Managing Risks in Outsourcing during Exit

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[author: Ian Ferguson]

In previous blogs in September/October 2011 (Supplier Selection; Contract Negotiations; Relationship Management) I offered practical tips on how to manage and mitigate some of the risks that arise throughout the life cycle of a typical outsourcing. These risks may arise during the supplier selection process, in the course of contract negotiations or during the implementation and day to day operation of the outsourced services. In this final chapter on managing risks in outsourcing I will focus on exiting from an outsourcing contract.

The exit from an outsourcing deal gives rise to a variety of different risks for a customer, particularly an exit following termination due to the supplier's default or termination for convenience by the customer.

Common risks which you may face as a customer upon exiting an outsourcing contract include:

  • disruptions or discontinuity in the supply of the services to your organization,
  • significant and unplanned costs,
  • loss of critical assets, software, know-how or other intellectual property,
  • delays in the exit process,
  • damage to your reputation,
  • unauthorized disclosures of your organization's confidential or commercially sensitive information or data,
  • being locked into specific but inflexible exit arrangements,
  • loss of critical staff, and
  • poor or insufficient termination assistance being provided by the exiting supplier.
To the extent feasible, you should address these risks at the outset of the outsourcing. Exit planning should not be left until a termination is imminent, as suppliers will have little motivation or desire to be cooperative and agree to customer-favorable terms at that point, particularly if the relationship has deteriorated.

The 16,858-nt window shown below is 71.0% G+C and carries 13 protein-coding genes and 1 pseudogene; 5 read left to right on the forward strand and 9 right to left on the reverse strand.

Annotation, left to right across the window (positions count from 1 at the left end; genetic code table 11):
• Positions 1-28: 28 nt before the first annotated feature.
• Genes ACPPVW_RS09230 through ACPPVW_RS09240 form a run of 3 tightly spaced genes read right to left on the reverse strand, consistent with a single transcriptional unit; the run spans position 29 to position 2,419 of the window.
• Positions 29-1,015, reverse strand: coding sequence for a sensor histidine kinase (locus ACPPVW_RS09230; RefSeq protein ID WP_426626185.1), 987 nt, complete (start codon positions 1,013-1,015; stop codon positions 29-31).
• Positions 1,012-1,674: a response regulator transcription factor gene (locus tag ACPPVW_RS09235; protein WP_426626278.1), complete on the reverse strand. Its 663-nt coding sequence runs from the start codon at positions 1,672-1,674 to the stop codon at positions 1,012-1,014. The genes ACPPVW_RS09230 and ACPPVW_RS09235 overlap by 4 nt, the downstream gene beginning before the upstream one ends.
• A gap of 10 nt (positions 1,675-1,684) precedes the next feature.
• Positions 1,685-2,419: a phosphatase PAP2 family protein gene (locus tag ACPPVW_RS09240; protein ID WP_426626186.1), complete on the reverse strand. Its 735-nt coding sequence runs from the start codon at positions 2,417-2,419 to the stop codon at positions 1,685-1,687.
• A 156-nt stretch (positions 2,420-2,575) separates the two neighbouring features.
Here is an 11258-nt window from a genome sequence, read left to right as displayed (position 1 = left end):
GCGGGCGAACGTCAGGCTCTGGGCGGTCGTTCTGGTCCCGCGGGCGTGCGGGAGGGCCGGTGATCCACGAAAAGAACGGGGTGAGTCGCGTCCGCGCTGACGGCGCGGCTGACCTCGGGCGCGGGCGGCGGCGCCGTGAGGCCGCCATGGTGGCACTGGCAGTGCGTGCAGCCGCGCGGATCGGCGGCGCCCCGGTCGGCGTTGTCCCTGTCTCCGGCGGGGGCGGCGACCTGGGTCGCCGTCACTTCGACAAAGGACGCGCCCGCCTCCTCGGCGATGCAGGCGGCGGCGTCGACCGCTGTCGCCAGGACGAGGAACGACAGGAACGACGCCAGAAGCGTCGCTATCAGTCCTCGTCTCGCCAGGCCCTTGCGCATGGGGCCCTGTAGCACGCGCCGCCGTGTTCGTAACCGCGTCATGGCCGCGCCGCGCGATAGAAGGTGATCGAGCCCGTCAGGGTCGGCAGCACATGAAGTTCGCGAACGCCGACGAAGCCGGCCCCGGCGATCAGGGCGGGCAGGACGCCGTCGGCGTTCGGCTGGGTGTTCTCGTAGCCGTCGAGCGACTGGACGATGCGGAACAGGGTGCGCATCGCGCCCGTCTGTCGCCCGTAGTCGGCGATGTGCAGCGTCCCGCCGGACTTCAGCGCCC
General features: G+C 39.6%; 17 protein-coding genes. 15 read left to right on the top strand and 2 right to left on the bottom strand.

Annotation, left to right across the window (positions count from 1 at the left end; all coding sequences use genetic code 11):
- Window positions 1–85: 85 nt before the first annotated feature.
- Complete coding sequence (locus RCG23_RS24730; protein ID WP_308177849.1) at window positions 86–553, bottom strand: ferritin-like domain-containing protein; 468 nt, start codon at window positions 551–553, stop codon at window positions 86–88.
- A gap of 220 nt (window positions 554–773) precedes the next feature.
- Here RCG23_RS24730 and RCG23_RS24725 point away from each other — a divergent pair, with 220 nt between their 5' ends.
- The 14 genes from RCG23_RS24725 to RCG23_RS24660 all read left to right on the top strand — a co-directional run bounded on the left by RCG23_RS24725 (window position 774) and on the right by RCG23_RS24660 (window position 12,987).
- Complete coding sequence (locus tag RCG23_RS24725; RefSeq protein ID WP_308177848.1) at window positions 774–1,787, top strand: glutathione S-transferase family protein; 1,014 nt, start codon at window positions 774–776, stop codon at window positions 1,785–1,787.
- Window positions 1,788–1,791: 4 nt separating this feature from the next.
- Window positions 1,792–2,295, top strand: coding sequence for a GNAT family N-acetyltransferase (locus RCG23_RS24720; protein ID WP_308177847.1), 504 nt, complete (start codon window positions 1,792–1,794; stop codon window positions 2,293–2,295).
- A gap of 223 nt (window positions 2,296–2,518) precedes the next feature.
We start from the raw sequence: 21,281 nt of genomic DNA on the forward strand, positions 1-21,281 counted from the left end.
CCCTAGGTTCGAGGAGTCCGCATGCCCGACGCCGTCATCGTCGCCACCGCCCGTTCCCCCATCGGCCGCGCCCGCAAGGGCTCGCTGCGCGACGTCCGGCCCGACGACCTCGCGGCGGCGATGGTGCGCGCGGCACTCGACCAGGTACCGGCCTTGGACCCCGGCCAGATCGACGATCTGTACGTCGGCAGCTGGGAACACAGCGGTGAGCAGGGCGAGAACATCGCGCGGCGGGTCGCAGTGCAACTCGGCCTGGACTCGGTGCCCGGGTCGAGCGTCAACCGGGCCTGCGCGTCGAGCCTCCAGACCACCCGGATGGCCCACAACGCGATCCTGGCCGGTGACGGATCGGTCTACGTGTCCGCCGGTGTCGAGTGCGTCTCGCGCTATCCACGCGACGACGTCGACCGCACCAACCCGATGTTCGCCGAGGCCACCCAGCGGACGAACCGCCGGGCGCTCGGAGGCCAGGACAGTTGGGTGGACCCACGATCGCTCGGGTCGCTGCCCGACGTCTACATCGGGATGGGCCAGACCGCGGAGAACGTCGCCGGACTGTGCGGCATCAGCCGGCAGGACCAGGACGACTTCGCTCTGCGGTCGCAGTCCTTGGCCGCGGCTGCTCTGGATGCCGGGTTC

Exit plan
Although the comprehensive exit plan often is produced after the outsourcing contract is signed (as it may not be practicable to prepare the exit plan in detail at the outset), the principles and content of the plan should be specified in the outsourcing contract.

The exit plan should cover:

  • continued provision of the services for the duration of the termination notice period or the run-off to expiry and, if necessary, for a transitional period afterwards;
  • the supplier's obligation to provide information (knowledge transfer) relating to the services to your new supplier or you if the service is to be brought back in-house;
  • terms addressing the transfer or licensing to you or your new supplier of assets, software, know-how and other intellectual property rights used by the existing supplier to deliver the services to you;
  • transfer of records prepared or data collected by the existing supplier in connection with the services to you or your new supplier;
  • transfer of relevant third party contracts to you or your new supplier;
  • treatment of the existing supplier's employees who are in scope;
  • a process by which the supplier will provide reasonable assistance to you in connection with a re-tender of all or part of the services upon exit, and
  • general assistance and co-operation between you and your existing supplier.
The exit plan should be reviewed regularly and updated to reflect any changes to the services that occur during the term of the outsourcing contract.

Existing supplier appoints a suitably qualified exit manager
Just as you would in respect of transition at the start of the outsourcing relationship, you should require the supplier to appoint a suitable exit manager to oversee the supplier's compliance with exit terms and act as your liaison during the termination and exit period. Given the criticality of this role, you may wish to have the right to approve the exit manager.

Some particular issues that you should address at the time of negotiating the outsourcing contract so as to facilitate a smooth exit include:

Express right to continue to receive base services